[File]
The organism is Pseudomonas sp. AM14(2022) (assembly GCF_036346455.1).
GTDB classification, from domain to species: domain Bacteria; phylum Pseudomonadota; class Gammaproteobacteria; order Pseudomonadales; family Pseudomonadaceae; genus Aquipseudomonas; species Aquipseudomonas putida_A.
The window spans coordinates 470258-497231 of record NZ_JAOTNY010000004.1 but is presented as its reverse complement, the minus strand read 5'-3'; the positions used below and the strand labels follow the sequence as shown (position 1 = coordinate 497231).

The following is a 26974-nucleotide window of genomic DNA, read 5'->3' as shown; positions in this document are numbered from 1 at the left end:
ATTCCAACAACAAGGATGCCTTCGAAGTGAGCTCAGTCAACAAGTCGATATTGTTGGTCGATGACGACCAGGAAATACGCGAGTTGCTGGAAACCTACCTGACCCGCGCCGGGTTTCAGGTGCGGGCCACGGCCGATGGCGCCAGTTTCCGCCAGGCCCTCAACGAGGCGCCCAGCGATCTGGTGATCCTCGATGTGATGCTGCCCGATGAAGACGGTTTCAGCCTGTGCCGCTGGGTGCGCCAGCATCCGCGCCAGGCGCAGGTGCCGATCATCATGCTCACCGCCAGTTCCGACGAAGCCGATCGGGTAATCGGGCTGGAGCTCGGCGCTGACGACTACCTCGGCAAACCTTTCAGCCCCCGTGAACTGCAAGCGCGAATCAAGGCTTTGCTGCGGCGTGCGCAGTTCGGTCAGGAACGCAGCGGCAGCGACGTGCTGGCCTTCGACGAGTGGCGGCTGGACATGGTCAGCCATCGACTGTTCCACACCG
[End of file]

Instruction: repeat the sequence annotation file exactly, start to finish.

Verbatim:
The organism is Pseudomonas sp. AM14(2022) (assembly GCF_036346455.1).
GTDB classification, from domain to species: domain Bacteria; phylum Pseudomonadota; class Gammaproteobacteria; order Pseudomonadales; family Pseudomonadaceae; genus Aquipseudomonas; species Aquipseudomonas putida_A.
The window spans coordinates 470258-497231 of record NZ_JAOTNY010000004.1 but is presented as its reverse complement, the minus strand read 5'-3'; the positions used below and the strand labels follow the sequence as shown (position 1 = coordinate 497231).

The following is a 26974-nucleotide window of genomic DNA, read 5'->3' as shown; positions in this document are numbered from 1 at the left end:
ATTCCAACAACAAGGATGCCTTCGAAGTGAGCTCAGTCAACAAGTCGATATTGTTGGTCGATGACGACCAGGAAATACGCGAGTTGCTGGAAACCTACCTGACCCGCGCCGGGTTTCAGGTGCGGGCCACGGCCGATGGCGCCAGTTTCCGCCAGGCCCTCAACGAGGCGCCCAGCGATCTGGTGATCCTCGATGTGATGCTGCCCGATGAAGACGGTTTCAGCCTGTGCCGCTGGGTGCGCCAGCATCCGCGCCAGGCGCAGGTGCCGATCATCATGCTCACCGCCAGTTCCGACGAAGCCGATCGGGTAATCGGGCTGGAGCTCGGCGCTGACGACTACCTCGGCAAACCTTTCAGCCCCCGTGAACTGCAAGCGCGAATCAAGGCTTTGCTGCGGCGTGCGCAGTTCGGTCAGGAACGCAGCGGCAGCGACGTGCTGGCCTTCGACGAGTGGCGGCTGGACATGGTCAGCCATCGACTGTTCCACACCG